'Requiem For The Big East' Honors Basketball Rivalries

David Greene talks to Ezra Edelman about his documentary, Requiem for the Big East, airing Sunday on ESPN. It's about the rise and fall of the once most dominate conference of NCAA men's basketball.

Copyright © 2014 NPR. For personal, noncommercial use only. See Terms of Use. For other uses, prior permission required.

DAVID GREENE, HOST:

The Big East basketball tournament is underway at Madison Square Garden in New York City. For many fans it is nothing like it used to be. In the 1980s, even up until recently, this was a marquee event for college basketball and for New York.

(SOUNDBITE OF MOVIE, "REQUIEM FOR THE BIG EAST")

EZRA EDELMAN: Big East Tournament. It owned the back page of the Daily News in the New York Post for like four days and that's all you read. I mean the Rangers, the Knicks; everyone else might as well have gone away for the weekend. The Big East owned the city.

GREENE: That sound from a new documentary called "Requiem for the Big East," a title suggesting that the conference is pretty much dead. Last year, Syracuse, a founding member, left the Big East, ending a three-decade-long rivalry with Georgetown, and other schools have left as well. In the documentary, filmmaker Ezra Edelman chronicles the rise and fall of a conference that brought a gritty style and a whole lot of personality to the world of college basketball.

Edelman stopped by our studios. Thanks for coming by.

EDELMAN: Thanks for having me, David.

GREENE: So when the Big East came together, what was the goal?

EDELMAN: I think initially the goal, it was started by a guy named Dave Gavitt, who was a former coach at Providence College and a great basketball mind. He knew that there were a lot of schools in the Northeast that had a lot of talent, great coaches, and it was good basketball, but there was no way for the rest of the country to see them. And the goal was then to form a group of schools to play competitive basketball, but do it in these big television markets where the word would get out.

GREENE: And he did. I mean his dream came to fruition. These schools formed this conference. They developed these rivalries and it was a different kind of basketball. What made it special?

EDELMAN: I think the intimacy and the familiarity that a lot of the kids, you know, in these cities, they all knew each other. They were all recruited by the same schools and so there was this grudge match element to every game. It was friendly off the court, but it was sort of hardcore, rough, brutal basketball because these were kids from, you know, urban environments and the things you remember and the things you sort of were amazed seeing today are these highlights of the star players fighting in games. That was routine.

GREENE: And fighting - you don't mean just a few pushes. I mean there were some battle, like I mean fighting, punching on the gym floor.

EDELMAN: Fighting, punching. Patrick Ewing, the best player in the history of the league, who's seven feet tall, throwing haymakers at Pearl Washington, the little point guard from Syracuse. Yeah, fighting.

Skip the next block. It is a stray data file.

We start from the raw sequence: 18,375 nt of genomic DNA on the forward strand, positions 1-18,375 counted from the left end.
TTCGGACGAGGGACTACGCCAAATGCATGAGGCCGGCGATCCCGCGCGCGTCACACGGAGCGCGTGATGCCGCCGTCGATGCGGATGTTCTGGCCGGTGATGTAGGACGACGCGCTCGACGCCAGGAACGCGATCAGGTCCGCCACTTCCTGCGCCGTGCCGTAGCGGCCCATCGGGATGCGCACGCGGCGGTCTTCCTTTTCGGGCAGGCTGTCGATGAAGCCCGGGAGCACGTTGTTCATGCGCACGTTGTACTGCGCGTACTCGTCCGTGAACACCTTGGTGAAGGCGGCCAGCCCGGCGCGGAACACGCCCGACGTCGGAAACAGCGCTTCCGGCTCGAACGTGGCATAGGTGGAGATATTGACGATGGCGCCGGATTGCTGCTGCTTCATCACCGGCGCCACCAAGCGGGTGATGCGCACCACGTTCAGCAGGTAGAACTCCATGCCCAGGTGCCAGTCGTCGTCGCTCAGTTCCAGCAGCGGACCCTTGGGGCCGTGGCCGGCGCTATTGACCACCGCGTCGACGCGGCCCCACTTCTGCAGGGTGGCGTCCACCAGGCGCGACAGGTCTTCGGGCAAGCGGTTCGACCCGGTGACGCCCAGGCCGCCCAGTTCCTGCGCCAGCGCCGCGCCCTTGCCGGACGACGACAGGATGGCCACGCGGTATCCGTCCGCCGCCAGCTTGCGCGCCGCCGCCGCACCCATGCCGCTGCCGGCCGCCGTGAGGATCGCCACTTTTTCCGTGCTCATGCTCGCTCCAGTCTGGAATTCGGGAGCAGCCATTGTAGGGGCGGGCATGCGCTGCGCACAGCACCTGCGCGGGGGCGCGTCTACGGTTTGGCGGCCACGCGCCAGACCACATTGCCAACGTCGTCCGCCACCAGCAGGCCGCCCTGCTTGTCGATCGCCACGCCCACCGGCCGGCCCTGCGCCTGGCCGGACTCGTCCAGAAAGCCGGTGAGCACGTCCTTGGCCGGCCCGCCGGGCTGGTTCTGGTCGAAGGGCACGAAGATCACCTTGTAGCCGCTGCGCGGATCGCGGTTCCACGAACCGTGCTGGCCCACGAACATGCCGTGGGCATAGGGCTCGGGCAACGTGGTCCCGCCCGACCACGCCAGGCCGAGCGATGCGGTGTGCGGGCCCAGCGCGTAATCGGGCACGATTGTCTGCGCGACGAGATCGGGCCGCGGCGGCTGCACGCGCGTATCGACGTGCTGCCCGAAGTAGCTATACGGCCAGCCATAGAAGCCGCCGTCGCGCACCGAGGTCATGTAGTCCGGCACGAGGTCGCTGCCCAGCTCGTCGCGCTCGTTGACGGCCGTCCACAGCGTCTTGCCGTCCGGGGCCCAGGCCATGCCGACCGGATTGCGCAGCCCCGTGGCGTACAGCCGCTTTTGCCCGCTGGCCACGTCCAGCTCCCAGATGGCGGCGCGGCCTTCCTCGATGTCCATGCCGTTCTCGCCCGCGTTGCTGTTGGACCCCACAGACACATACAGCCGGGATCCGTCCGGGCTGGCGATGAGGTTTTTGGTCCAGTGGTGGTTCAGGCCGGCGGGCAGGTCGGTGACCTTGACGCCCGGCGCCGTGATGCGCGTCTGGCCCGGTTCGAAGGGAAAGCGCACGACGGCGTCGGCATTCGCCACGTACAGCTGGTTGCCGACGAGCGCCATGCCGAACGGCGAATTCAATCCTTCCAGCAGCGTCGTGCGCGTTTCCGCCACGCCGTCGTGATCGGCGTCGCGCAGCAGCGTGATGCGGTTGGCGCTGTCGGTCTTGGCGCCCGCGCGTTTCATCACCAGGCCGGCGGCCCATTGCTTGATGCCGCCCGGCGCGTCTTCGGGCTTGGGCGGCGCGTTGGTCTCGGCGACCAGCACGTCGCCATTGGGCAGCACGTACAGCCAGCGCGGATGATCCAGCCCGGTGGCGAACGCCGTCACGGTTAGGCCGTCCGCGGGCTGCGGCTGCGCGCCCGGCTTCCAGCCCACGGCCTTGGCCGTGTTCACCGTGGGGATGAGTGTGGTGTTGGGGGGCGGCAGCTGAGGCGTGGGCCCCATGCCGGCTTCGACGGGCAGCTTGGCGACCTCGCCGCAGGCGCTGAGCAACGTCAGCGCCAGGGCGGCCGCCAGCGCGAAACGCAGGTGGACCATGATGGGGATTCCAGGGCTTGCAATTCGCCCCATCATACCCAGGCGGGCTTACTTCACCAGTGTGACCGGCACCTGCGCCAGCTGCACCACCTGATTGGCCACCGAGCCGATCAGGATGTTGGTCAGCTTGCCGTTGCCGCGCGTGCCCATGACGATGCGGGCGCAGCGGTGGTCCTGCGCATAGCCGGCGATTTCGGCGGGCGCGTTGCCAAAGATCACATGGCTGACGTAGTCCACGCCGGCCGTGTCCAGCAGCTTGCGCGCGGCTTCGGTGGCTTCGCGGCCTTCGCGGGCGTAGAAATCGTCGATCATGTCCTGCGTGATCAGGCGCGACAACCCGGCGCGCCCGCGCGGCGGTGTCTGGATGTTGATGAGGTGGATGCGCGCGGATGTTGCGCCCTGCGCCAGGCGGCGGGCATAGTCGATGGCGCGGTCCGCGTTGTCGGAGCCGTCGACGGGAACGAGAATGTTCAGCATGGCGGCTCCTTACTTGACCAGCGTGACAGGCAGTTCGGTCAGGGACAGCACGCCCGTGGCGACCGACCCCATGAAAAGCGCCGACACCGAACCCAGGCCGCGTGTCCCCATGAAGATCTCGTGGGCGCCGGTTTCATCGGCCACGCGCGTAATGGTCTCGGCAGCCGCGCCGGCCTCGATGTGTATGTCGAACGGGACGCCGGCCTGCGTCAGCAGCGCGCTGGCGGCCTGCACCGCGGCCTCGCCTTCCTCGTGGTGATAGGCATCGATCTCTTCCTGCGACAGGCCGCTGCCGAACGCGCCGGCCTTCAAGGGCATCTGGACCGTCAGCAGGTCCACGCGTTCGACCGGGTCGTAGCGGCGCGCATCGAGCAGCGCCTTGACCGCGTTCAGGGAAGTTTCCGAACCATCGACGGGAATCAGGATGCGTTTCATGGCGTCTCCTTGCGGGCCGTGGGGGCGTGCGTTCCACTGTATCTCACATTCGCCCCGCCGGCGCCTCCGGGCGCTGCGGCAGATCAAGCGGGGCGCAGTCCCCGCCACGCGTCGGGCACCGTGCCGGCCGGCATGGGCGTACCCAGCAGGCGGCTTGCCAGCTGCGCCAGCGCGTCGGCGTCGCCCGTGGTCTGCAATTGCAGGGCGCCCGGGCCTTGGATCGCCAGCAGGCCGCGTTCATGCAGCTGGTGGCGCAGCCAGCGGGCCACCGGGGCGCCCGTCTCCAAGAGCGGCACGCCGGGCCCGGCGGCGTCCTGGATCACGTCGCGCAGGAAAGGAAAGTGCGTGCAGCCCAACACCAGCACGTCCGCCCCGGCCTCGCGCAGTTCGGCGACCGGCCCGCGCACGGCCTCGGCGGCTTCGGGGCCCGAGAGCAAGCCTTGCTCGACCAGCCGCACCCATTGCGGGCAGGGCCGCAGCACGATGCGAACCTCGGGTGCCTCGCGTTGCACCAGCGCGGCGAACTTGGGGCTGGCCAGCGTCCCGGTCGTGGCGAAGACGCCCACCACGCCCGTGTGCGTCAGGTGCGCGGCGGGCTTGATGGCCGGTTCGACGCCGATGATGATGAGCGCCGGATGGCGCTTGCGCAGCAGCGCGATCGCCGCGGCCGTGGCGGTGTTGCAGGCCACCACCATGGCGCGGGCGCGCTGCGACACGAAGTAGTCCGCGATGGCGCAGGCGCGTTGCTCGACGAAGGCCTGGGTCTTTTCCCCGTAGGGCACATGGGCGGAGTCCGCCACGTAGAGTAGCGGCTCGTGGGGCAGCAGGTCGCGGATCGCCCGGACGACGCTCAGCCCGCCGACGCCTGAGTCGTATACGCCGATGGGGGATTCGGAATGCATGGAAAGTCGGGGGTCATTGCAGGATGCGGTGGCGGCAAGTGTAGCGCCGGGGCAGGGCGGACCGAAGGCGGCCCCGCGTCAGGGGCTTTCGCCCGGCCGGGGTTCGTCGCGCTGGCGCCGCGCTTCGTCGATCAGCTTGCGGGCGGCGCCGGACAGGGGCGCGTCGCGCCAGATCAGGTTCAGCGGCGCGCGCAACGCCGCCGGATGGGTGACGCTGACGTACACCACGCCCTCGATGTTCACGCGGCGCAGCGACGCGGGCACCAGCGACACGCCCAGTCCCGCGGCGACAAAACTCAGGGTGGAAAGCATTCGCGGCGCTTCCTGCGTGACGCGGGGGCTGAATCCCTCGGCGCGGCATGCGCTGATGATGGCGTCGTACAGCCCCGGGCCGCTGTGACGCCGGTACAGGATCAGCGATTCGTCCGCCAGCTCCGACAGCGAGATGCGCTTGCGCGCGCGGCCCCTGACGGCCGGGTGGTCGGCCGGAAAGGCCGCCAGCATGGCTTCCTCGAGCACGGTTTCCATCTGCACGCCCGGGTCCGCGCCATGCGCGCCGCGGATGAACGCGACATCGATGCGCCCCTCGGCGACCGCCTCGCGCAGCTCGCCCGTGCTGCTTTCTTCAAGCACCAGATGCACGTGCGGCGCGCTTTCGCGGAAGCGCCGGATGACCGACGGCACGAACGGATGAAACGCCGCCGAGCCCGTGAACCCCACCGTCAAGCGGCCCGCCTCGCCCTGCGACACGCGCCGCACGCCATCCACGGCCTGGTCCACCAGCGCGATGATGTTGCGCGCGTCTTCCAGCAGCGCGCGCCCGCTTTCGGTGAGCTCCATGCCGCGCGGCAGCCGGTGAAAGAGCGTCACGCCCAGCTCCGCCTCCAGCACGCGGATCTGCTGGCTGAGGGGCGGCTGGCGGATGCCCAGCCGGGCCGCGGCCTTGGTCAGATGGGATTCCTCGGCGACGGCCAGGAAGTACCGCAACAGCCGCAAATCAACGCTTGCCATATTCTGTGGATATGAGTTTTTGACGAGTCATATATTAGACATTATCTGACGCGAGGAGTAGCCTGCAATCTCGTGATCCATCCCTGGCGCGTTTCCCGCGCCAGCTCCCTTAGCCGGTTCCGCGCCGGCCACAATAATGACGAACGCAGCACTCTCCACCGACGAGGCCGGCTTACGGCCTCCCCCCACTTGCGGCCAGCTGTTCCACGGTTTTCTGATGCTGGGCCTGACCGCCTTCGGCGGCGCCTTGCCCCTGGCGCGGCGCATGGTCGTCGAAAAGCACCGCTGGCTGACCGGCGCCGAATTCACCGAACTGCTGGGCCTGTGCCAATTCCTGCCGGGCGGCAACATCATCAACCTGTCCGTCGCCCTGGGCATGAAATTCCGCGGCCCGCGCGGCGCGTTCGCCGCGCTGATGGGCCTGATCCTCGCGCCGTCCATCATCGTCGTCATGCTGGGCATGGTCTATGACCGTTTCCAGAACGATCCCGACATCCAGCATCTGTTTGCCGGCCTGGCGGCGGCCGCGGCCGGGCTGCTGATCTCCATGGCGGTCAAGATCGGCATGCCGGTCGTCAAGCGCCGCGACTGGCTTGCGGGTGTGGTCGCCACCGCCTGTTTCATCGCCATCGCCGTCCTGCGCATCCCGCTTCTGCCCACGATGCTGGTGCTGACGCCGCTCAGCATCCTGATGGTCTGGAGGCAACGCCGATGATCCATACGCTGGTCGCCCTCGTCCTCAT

GREENE: There are scenes in the documentary of little kids in some cities on the eastern seaboard fixated on their televisions, watching games like this. What did this basketball mean to kids as they were seeing it on TV?

EDELMAN: Well, I was one of those kids. I grew up watching Georgetown games and Big East games on WTTG Channel 5 in D.C. And so that was the only game in town, but I was a Georgetown fan, partly, and I think with a lot of people, because that was that was the access I had to watching games. The Big East, between their - in their affiliation with ESPN, they sort of got in on the ground floor and so all of a sudden, even if you're a kid in California, you turn on ESPN, this sort of relatively burgeoning television network, and what you saw was the Big East, the Big East, the Big East.

And so even if you weren't actually on the east coast, you formed these attachments.

GREENE: The coaches of these Big East schools became such personalities, such household names.

(SOUNDBITE OF MOVIE, "REQUIEM FOR THE BIG EAST")

JOHN THOMPSON: Carnesecca, Massimino, Collesimo(ph?) - they called me at times, jokily, a black Italian.

GREENE: John Thompson from Georgetown. Explain to me what that means.

EDELMAN: Well, I guess what he was saying was, you know, this was, you know, not only did this league rise out of nothing, it was comprised of a bunch of ethnic guys from the east coast. I mean, Rollie Massimino's an Italian guy whose parents came on the boat to America and grew up in Jersey. You know, Carnesecca, same thing. Son of Italian immigrants who grew up in New York City. John Thompson, you know, black guy from Washington, D.C.

These coaches were sort of ethnically in line with the areas they were from. This was a whole new group of cats that were coming in and they were loud and they were brash and they were competitive, and that also informed the style of play and why the Big East sort of got off the ground. It was really a coaches' league.